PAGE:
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The Straight Dope 

Speaking of the next decade, how did the people who lived in Theodore Roosevelt's America refer to the decade they were going through? I suspect they called it "the 1900s" or "the hundreds"--a natural sequel to "the 1890s" or "the nineties"--but I wasn't around then. They must have called it something, and it seems odd that no record of this has emerged as we approach another double-0 decade. You know everything, Cecil, even about the past. How'd they handle this the last time?

--VCRogers, via AOL

You want to know what they called it? They didn't call it anything. At least nothing short and catchy, unless your idea of short and catchy is "the 1900s," in which case I don't want you writing any soap jingles for me.

It's not that folks a hundred years ago didn't have nicknames for the decades they lived in. The 1890s, for example, were known as the Naughty 90s. You know, because they rode bicycles and stuff.

As far as I can tell, however, the 1900s had no such nickname. Even "the 1900s" was used only infrequently. Either it was a period of global monotony, or else they discovered what we're about to: there is no suitable term, and cumbersome locutions are your only recourse.

I can speak with confidence about this because I've applied technology to the problem. This consisted of running every nickname I could think of through the "search quotations" feature of the electronic Oxford English Dictionary, which has zillions of literary citations of English usage dating back to the time of Ethelred the Unready. Granted the OED is skewed toward British English, but still. Results:

Hundreds, aughts, aughties, naughts, naughties, zeroes, zeds, zips, zilches, ohs, double-Os, nothings, ciphers--no relevant citations.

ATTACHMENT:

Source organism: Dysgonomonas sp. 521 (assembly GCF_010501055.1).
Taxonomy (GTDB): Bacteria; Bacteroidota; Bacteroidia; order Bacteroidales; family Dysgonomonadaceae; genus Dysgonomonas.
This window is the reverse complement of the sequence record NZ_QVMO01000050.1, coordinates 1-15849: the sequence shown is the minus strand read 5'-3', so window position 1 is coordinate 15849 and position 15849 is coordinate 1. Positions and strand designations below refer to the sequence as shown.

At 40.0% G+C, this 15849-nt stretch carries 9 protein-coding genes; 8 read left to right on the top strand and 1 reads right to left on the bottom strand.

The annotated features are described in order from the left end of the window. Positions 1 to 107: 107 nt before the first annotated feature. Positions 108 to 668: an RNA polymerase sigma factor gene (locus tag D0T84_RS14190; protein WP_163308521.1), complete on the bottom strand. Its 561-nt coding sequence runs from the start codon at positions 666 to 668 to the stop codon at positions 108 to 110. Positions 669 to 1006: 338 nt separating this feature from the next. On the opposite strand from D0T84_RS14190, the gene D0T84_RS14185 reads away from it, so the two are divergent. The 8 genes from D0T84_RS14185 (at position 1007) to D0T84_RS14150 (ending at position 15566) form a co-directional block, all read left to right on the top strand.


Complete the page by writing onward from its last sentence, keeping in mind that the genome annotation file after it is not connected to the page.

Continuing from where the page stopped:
1900s--5 citations.

First decade [of the century]--9 citations.

Opening/first/early years [of the century]--19 citations.

Beginning of the/this century--20 citations.

Turn of the century--38 citations.

Here's a typically convoluted construction: "A popular fashion of the 1890s and the first decade of the twentieth century." OK, that appeared in 1970. But try these: "In Canada alone in the first decade of this century" (1936). "The opening years of the twentieth century" (1917). "In the first years of the eighteenth century" (1907)--OK, different century, but you see my point.

Is this pathetic or what? In his discussion of this subject years ago Cecil half seriously cited "turn of the century." Now we find that's the default usage, judging from the OED.

At least people are starting to wake up to the fact that we've got a problem. Combing through the data banks I find anxious discussions of the subject in the Atlantic, the Norfolk Virginian-Pilot, and the Dartmouth ("America's Oldest College Newspaper"). The New York Times has written editorials urging that we call it the "ohs." The ohs. The uh-ohs. Sorry, can't see it.

The Virginian-Pilot advocates the Aughties, on the dubious grounds that we will refer to the year 2006, say, as "twenty-aught-six." The paper credits the term to one J. William Doolittle, who was cited in a 1989 William Safire column. This shows you what passes for investigative prowess at the provincial press these days--Cecil joshingly proposed the Naughty Aughties in 1988. Though if somebody wants to pin it on Doolittle, no beef here.

At any rate, the unignorable fact is that we've been flailing at this for eight years and haven't produced anything that can be said without embarrassment. I'm fairly convinced we never will.

So I think we'd all better lay low, lest the upcoming decade turn out to be memorable. At least "the swinging 60s" is easy to say. But God help us if we have to spend the next 50 years talking about "the fabulous first decade of the 21st century."


Is there something you need to get straight? Cecil Adams can deliver the Straight Dope on any topic. Write Cecil Adams at the Chicago Reader, 11 E. Illinois, Chicago 60611; E-mail him at; or visit the Straight Dope area at America Online, keyword: Straight Dope.

Art accompanying story in printed newspaper (not available in this archive): Illustration by Slug Signorino.

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